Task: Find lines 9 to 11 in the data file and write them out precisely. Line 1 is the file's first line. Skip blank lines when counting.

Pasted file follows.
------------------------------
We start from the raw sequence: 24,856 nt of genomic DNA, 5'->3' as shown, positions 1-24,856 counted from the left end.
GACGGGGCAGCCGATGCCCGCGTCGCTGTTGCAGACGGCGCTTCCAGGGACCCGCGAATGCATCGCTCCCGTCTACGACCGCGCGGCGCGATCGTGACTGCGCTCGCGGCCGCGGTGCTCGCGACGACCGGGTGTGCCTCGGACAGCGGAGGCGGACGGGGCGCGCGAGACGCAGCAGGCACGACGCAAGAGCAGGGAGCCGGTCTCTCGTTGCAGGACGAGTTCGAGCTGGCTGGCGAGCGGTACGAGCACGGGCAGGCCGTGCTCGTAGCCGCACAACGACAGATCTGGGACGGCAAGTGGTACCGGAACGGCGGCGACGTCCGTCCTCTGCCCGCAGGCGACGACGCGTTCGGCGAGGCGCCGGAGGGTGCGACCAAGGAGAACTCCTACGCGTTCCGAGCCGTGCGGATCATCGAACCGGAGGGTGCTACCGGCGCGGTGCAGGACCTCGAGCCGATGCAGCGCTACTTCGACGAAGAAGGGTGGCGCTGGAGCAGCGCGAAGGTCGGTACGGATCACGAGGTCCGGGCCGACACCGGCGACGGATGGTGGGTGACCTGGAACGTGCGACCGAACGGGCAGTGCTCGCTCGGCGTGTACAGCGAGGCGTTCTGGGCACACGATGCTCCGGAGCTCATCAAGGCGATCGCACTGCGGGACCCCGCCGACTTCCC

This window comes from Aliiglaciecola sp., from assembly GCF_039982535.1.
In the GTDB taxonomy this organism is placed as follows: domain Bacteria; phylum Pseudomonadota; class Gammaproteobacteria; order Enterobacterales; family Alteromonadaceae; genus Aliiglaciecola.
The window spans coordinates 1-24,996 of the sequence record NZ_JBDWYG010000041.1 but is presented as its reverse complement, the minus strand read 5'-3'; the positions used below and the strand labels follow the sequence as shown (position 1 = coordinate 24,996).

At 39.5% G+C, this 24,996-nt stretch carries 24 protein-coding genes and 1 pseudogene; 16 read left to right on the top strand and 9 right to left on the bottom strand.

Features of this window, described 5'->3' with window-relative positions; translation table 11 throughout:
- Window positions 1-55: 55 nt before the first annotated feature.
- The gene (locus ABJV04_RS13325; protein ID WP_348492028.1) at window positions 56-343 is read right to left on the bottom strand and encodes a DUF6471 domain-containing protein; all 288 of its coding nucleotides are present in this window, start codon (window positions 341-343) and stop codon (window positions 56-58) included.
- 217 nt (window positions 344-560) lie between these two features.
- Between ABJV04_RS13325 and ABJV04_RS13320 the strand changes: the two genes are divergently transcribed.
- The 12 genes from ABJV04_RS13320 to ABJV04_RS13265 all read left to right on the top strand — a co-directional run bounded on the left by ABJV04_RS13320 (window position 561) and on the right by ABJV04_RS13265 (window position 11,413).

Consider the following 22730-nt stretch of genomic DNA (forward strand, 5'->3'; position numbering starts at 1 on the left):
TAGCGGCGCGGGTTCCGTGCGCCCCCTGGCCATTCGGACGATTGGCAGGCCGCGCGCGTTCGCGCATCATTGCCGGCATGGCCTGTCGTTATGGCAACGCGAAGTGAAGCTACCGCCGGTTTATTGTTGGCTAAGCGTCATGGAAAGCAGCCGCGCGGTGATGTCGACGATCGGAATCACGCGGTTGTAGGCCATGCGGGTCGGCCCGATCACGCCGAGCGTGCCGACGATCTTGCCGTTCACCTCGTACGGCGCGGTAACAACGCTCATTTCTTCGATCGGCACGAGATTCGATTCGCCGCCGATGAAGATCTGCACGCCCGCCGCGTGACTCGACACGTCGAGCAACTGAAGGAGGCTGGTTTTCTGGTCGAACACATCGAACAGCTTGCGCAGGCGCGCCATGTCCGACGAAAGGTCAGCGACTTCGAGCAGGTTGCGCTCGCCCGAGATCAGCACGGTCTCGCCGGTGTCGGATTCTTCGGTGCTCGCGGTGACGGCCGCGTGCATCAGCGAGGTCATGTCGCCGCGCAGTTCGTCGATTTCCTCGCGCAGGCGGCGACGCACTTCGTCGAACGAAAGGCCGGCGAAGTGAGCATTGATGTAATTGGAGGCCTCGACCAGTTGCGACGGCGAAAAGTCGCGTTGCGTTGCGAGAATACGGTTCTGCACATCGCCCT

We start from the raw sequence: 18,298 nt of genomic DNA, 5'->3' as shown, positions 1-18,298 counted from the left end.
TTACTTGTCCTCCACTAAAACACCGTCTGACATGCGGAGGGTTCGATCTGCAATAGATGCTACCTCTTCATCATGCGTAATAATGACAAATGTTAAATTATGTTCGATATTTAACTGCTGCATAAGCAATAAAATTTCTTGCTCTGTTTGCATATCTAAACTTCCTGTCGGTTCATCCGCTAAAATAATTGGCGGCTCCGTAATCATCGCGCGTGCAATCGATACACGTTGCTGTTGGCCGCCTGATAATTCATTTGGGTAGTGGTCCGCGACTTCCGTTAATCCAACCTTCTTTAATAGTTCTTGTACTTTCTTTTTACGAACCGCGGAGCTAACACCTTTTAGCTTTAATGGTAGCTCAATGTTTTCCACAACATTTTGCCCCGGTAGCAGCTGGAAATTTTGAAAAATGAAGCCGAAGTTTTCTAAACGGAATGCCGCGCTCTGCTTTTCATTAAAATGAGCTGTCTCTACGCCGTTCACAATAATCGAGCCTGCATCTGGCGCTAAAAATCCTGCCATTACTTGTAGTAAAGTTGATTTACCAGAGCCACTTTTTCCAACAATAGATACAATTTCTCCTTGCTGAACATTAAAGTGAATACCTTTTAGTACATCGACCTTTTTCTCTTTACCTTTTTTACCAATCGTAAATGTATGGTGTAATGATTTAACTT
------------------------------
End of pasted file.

- The gene (locus ABJV04_RS13325; protein ID WP_348492028.1) at window positions 56-343 is read right to left on the bottom strand and encodes a DUF6471 domain-containing protein; all 288 of its coding nucleotides are present in this window, start codon (window positions 341-343) and stop codon (window positions 56-58) included.
- 217 nt (window positions 344-560) lie between these two features.
- Between ABJV04_RS13325 and ABJV04_RS13320 the strand changes: the two genes are divergently transcribed.